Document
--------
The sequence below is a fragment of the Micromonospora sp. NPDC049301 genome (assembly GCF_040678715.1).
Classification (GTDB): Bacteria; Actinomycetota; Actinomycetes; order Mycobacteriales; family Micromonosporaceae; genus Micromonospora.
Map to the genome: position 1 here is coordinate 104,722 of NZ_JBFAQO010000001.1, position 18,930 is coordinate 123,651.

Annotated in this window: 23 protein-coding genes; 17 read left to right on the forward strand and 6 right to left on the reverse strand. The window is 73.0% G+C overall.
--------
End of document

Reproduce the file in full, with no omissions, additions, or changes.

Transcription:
The sequence below is a fragment of the Micromonospora sp. NPDC049301 genome (assembly GCF_040678715.1).
Classification (GTDB): Bacteria; Actinomycetota; Actinomycetes; order Mycobacteriales; family Micromonosporaceae; genus Micromonospora.
Map to the genome: position 1 here is coordinate 104,722 of NZ_JBFAQO010000001.1, position 18,930 is coordinate 123,651.

Annotated in this window: 23 protein-coding genes; 17 read left to right on the forward strand and 6 right to left on the reverse strand. The window is 73.0% G+C overall.